It is interesting to examine where virtual and augmented reality technologies are starting to be commercially adopted. The gaming field is an obvious answer, but now users can play together or participate in activities initiated by the brands featured in the Metaverse. For example, haute couture company Louis Vuitton launched a game to mark the founder’s birthday, in which participants were asked to collect 200 candles. Another fascinating and surprising sector is tourism. In November 2021, a virtual learning and development center was opened in Zhangjiajie Park, aiming at integrating the worlds of the Metaverse and tourism.

It is advisable for international investors and technology companies to bear in mind that China still lacks much of the professional knowledge needed to develop these sorts of technologies. Therefore, the government also offers benefits and incentives to international companies capable of helping China advance on this new and exciting front. Hence, this is a golden opportunity to consider entering the Chinese market and filling the gap.

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Retail brand marketing opportunities – Suppose touring a supermarket or mall will become one of the Metaverse experiences, new marketing opportunities will also open up to fashion, cosmetics, toiletries, and consumer goods brands such as food and beverages, known as Fast-moving consumer goods or FMCG for short. For example, companies could display their products on these virtual shelves or store windows to increase brand exposure. Complimentary services such as cooking games, or games such as Louis Vuitton’s, can help guide and educate the users and create an active and positive experience that potential customers will associate with the brand.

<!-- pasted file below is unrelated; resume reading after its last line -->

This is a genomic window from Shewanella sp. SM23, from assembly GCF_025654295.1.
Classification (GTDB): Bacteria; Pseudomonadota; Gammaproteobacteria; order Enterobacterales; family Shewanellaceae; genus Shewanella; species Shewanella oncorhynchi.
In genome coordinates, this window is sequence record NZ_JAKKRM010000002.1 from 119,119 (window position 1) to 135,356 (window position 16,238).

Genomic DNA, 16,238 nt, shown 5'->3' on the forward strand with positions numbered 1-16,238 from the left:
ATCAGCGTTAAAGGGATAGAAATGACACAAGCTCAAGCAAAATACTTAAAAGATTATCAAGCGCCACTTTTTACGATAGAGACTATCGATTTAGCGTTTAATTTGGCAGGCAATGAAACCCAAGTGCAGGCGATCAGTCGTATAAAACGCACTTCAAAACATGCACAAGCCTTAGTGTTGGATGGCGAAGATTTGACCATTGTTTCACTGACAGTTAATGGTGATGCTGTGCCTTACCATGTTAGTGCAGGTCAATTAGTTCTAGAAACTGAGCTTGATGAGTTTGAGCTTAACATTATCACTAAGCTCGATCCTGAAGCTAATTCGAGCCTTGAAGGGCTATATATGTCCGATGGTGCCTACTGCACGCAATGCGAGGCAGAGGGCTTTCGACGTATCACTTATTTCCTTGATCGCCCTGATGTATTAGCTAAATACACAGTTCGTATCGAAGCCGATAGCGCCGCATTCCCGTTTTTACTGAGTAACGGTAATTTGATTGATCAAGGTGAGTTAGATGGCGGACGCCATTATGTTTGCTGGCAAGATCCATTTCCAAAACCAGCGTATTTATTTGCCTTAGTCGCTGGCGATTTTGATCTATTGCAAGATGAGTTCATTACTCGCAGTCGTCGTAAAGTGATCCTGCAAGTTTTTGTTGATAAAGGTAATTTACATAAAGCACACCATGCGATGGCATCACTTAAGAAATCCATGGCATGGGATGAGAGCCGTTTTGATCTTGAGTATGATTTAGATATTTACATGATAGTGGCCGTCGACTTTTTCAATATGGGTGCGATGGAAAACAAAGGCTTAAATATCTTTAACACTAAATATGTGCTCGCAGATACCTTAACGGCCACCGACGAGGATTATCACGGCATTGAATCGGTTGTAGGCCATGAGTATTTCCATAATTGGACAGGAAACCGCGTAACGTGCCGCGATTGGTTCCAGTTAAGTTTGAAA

According to the experts, successfully mirroring the user’s experience in reality to those put forward virtually is a pivotal condition for the transition to the Metaverse. In other words, the biggest challenge among B2C companies looking to enter the Metaverse is to create a seamless transition from the tangible to the digital.

Meanwhile, China seems to have everything it needs to develop an independent Metaverse – an enthusiastic audience, a vast local market, and active support from local governments. However, the central government has not yet formulated regulations in this area, and it is certainly intriguing to wait and see the developments.